All elements or requirements outlined in the standard are evident in practice, as indicated by full implementation of the practices outlined in the Practice Standards.
Practices are basically sound but there is room for improvement, as noted in the ratings for the Practice Standards; e.g.,
Minor inconsistencies and not yet fully developed practices are noted; however, these do not significantly impact service quality; or
Procedures need strengthening; or
With few exceptions, procedures are understood by staff and are being used; or
For the most part, established timeframes are met; or
Proper documentation is the norm and any issues with individual staff members are being addressed through performance evaluations and training; or
Active client participation occurs to a considerable extent.
Practice requires significant improvement, as noted in the ratings for the Practice Standards. Service quality or program functioning may be compromised; e.g.,
Procedures and/or case record documentation need significant strengthening; or
Procedures are not well-understood or used appropriately; or
Timeframes are often missed; or
Several client records are missing important information; or
Client participation is inconsistent.
Implementation of the standard is minimal or there is no evidence of implementation at all, as noted in the ratings for the Practice Standards; e.g.,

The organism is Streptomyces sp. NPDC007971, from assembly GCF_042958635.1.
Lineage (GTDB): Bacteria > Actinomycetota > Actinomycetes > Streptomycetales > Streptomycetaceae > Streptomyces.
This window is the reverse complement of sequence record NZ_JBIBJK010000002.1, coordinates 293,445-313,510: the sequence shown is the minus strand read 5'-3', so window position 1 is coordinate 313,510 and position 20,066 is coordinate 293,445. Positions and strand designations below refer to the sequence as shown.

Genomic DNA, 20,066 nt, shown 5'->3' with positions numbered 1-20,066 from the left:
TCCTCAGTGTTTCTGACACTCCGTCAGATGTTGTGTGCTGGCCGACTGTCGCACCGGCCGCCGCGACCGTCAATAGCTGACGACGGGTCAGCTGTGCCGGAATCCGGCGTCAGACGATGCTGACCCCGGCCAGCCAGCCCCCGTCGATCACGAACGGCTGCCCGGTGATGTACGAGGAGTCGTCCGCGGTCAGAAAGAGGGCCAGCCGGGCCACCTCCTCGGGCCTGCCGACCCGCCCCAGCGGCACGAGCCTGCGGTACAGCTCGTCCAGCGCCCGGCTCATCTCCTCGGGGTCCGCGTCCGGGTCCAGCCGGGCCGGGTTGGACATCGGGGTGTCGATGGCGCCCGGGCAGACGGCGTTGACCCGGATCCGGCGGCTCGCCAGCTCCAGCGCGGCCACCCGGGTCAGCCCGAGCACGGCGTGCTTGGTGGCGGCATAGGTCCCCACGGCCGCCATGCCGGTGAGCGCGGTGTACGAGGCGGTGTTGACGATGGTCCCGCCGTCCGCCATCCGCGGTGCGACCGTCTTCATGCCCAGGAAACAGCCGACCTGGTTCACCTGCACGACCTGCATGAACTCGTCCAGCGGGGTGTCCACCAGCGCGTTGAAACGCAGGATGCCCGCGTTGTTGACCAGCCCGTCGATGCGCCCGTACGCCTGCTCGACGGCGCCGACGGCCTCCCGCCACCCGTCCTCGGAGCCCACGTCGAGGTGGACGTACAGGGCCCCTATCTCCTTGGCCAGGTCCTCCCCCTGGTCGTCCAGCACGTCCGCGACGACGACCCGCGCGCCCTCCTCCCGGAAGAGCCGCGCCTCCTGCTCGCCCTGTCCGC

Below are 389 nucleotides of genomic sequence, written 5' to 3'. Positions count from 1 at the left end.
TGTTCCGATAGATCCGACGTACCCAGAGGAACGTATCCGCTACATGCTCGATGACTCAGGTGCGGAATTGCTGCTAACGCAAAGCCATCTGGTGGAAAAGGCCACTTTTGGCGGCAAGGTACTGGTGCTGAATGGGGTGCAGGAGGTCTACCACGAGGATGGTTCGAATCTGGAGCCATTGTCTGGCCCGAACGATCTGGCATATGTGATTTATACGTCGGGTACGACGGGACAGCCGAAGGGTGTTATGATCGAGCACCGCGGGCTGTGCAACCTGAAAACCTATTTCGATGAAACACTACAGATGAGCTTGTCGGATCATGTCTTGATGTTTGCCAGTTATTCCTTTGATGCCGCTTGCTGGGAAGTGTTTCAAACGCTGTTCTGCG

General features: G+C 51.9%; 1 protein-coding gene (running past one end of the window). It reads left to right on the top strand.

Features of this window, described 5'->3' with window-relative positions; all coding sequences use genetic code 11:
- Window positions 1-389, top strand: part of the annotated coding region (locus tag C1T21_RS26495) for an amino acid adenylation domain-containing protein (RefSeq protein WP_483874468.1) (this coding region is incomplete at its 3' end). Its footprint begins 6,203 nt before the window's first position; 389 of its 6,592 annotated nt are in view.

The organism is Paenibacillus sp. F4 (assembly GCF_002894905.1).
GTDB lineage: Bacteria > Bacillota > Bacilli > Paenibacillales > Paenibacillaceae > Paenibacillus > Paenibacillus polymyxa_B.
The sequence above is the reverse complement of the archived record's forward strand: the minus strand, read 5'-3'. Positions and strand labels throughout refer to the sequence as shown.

No written procedures, or procedures are clearly inadequate or not being used; or
Documentation is routinely incomplete and/or missing.
Procedures for referring individuals to services
Community resource and referral list
Interviews may include:
Review case records
To promote life options and economic self-sufficiency, expectant parents are helped to locate and enroll in educational or vocational programs that are appropriate to their needs, interests, and abilities.
When current living arrangements are not suitable, expectant parents are helped to find new living arrangements for both during and after the pregnancy.
Examples: Appropriate arrangements can include living:
with family members, including the extended family;
in foster homes;
in group homes; or
in residential care.
Expectant parents are helped to access other community services needed to support positive life course development, including, as appropriate:
legal services; and
domestic violence, sexual abuse, or sexual assault services.
Expectant parents receive social and emotional support directly from personnel and are helped to develop and expand their informal support networks by:
maintaining and strengthening their relationships with family members and the birth father, as appropriate; and
building connections with friends, neighbors, community members, and community institutions.
After delivery, parents without an alternative are helped to place their children in temporary foster care if they need time to establish homes or consider other plans for their children and themselves.
NAThe organization does not assist parents in placing their children in temporary foster care.